Interpol has warned people to be vigilant about fraudsters who “exploiting the fear and uncertainty” around the coronavirus outbreak to scam people out of their money.
The international law enforcement agency has listed a number of scams that have been reported to it by member countries in the wake of the COVID-19 emergency.
Most of the victims of the crimes reported to Interpol have been in Asia, and the agency has assisted with at least 30 coronavirus-related cases with links to Asia and Europe.
One of the victims alone lost hundreds of thousands of dollars, the agency said.
The scams include:
- Telephone fraud: victims receive calls from criminals pretending to be medical officials, claiming a relative has fallen sick with the virus and then requesting payment for their treatment
- Phishing: victims receive emails from criminals pretending to be from health authorities, or legitimate companies, using similar looking websites or email addresses.
Last week authorities in the UK warned the public that victims of coronavirus-related scams had lost nearly €1 million in February.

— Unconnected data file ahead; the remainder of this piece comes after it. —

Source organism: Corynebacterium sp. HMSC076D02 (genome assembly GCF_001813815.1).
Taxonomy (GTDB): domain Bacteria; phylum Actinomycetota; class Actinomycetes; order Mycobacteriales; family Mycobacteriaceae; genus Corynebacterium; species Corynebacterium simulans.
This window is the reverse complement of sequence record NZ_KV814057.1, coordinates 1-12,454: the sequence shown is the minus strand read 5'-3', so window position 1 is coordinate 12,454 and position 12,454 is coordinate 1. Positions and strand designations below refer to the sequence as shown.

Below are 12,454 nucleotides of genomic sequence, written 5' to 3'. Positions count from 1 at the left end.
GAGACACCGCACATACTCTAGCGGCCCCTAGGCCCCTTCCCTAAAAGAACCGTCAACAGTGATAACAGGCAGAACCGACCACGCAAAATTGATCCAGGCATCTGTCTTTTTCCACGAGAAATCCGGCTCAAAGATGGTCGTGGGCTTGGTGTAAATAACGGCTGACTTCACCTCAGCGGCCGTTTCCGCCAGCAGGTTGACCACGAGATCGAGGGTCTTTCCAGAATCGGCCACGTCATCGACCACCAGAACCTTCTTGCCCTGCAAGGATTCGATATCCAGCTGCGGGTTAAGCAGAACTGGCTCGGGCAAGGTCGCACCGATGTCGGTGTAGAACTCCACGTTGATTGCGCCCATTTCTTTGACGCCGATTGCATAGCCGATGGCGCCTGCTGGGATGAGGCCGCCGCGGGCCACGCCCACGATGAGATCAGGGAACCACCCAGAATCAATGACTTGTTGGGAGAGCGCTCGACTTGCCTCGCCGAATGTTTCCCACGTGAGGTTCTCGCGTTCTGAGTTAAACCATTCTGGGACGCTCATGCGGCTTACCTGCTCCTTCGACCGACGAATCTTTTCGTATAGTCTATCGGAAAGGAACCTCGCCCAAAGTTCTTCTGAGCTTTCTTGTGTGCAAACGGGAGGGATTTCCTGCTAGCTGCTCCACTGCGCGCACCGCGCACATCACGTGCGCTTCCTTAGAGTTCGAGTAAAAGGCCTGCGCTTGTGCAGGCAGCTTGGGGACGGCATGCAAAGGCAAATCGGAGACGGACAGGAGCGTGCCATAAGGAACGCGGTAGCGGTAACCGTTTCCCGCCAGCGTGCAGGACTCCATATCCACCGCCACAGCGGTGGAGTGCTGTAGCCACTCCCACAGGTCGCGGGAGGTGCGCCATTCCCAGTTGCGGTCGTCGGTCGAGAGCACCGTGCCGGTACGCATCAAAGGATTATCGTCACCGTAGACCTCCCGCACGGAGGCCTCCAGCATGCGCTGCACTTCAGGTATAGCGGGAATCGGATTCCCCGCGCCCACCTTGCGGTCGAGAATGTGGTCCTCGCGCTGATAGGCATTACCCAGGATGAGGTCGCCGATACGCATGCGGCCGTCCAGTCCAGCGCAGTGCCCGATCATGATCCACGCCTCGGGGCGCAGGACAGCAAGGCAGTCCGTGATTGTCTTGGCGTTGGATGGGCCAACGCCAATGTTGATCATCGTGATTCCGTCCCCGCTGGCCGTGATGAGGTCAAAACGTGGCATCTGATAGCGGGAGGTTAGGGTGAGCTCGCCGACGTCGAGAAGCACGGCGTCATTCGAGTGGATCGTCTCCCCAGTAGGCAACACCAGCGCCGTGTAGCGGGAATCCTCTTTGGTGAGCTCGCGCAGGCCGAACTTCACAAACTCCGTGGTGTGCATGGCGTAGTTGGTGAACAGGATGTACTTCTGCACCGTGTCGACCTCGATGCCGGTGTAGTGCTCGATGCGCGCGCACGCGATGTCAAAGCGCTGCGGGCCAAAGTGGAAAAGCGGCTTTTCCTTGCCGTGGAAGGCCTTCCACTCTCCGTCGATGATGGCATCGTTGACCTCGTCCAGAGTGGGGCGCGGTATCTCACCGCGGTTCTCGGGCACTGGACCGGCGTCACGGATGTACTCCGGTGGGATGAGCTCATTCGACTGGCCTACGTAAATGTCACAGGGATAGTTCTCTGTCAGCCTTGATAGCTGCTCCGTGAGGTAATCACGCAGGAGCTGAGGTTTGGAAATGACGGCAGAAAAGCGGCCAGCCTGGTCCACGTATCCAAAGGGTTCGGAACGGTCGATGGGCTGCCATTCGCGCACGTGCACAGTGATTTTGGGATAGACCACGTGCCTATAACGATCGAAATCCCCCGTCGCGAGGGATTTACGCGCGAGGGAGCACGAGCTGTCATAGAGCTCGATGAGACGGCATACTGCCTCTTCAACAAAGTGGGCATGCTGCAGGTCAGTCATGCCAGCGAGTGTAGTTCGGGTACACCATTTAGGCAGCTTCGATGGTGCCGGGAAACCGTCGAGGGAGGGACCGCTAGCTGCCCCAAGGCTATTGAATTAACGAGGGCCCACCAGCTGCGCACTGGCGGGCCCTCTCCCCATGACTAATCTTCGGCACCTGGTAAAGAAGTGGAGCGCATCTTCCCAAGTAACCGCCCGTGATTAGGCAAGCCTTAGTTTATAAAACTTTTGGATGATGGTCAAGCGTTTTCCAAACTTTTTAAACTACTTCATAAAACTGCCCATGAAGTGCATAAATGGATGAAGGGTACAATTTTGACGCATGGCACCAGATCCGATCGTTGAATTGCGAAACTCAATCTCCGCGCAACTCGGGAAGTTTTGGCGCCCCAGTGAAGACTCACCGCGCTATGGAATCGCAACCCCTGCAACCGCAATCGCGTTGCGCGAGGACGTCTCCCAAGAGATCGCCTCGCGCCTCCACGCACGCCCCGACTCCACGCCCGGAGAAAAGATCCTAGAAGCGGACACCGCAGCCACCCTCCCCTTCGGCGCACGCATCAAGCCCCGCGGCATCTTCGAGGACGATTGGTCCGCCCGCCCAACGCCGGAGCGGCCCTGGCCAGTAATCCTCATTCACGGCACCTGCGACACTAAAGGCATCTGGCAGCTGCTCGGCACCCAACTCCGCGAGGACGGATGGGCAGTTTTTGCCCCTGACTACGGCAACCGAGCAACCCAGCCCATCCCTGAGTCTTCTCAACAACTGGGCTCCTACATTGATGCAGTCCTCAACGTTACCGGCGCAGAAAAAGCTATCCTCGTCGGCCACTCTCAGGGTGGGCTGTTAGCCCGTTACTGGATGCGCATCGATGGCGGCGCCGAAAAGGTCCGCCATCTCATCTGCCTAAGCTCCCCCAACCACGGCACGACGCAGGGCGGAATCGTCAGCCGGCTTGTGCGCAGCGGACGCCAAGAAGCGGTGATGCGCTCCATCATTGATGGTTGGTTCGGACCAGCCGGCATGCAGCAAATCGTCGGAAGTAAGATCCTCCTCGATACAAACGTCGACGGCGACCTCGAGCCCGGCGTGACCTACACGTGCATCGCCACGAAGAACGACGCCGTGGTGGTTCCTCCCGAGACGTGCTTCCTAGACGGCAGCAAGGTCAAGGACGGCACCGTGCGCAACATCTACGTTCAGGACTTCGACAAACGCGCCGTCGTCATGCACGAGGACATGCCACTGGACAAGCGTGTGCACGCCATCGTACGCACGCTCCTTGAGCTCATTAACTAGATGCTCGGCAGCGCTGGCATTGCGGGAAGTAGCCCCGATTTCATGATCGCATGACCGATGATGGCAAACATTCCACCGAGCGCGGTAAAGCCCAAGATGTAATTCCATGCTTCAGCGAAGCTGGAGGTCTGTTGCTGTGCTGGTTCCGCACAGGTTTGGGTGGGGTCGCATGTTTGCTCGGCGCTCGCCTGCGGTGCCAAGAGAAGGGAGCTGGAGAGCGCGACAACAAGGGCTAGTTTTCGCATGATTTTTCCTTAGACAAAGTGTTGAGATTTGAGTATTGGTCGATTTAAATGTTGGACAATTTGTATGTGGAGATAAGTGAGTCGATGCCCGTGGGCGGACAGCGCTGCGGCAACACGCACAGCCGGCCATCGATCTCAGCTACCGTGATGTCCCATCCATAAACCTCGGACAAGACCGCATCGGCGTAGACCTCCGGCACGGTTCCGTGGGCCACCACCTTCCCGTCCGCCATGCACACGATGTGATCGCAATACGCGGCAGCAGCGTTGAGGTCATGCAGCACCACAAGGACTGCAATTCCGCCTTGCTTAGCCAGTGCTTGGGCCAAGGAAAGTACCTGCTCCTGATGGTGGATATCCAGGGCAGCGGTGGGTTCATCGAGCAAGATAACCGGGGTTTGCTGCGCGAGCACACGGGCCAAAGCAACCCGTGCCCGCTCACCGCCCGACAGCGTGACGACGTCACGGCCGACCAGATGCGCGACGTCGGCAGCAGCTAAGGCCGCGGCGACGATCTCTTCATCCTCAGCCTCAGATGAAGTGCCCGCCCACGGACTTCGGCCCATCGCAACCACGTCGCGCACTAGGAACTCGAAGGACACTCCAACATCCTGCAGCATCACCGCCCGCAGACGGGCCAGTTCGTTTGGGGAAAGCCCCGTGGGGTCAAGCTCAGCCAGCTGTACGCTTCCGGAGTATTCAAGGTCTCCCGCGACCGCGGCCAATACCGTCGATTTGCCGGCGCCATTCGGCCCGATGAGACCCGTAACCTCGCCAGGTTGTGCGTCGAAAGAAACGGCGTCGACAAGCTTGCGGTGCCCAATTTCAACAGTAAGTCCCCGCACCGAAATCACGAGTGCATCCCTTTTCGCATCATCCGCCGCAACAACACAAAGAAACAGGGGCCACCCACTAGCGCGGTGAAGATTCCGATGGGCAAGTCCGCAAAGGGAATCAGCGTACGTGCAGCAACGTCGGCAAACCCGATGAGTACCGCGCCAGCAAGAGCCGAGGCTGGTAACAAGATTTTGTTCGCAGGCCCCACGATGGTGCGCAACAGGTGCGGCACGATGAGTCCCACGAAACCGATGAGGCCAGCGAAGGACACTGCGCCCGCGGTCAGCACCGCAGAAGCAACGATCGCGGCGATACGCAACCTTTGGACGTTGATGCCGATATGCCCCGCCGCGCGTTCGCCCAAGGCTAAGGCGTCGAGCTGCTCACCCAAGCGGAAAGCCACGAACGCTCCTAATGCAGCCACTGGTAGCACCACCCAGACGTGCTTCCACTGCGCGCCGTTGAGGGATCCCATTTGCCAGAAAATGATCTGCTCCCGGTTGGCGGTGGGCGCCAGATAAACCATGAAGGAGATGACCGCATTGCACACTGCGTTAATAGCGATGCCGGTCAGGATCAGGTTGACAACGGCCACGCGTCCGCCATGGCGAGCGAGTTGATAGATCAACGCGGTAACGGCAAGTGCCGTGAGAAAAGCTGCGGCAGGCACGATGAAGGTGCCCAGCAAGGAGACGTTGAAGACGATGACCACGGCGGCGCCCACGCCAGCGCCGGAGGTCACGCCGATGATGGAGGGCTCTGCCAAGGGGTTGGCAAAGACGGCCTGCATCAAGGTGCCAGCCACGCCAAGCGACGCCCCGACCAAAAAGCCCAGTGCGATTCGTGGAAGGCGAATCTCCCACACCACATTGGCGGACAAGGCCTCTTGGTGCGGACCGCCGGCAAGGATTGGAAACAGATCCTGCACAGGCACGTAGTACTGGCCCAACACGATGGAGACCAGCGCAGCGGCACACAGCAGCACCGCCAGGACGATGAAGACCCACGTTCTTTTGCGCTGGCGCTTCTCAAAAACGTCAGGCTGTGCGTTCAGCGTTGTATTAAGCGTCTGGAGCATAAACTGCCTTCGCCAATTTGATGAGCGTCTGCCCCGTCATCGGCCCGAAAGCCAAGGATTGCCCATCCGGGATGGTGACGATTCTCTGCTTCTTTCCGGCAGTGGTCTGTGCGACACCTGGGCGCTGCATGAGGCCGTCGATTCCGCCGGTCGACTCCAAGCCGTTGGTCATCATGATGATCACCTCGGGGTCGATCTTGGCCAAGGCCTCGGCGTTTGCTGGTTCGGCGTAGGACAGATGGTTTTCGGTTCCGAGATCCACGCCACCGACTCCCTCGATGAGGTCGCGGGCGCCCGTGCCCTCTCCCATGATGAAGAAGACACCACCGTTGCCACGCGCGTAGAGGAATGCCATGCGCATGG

People had been conned into buying protective equipment such as facemasks online, or had fallen prey to successful phishing emails or fraudulent phone calls.
Regarding Interpol’s warning, the Secretary-General Jürgen Stock said: “Criminals are exploiting the fear and uncertainty created by COVID-19 to prey on innocent citizens who are only looking to protect their health and that of their loved ones.”
“Anyone who is thinking of buying medical supplies online should take a moment and verify that you are in fact dealing with a legitimate, reputable company, otherwise your money could be lost to unscrupulous criminals,” he added.
How to steer clear of online scams
- Don’t click on links or attachments in suspicious emails
- Don’t reveal any personal or financial details during unsolicited messages or calls
- Independently verify the website or email address is legitimately from the organisation claimed. For example, the World Health Organisation says you can verify the sender by checking the email address – an official WHO email will be sent only from an address ending in @who.int
- Be aware of bogus websites – criminals will often use a web address which looks almost identical to the legitimate one, e.g. ‘abc.org’ instead of ‘abc.com’
- Be wary if asked to make a payment to a bank account located in a different country than where the company is located
- If you believe you have been the victim of fraud, alert your bank immediately so the payment can be stopped
- Don’t feel under pressure to reveal any information – cybercriminals use emergencies such as coronavirus to scare people into making rash decisions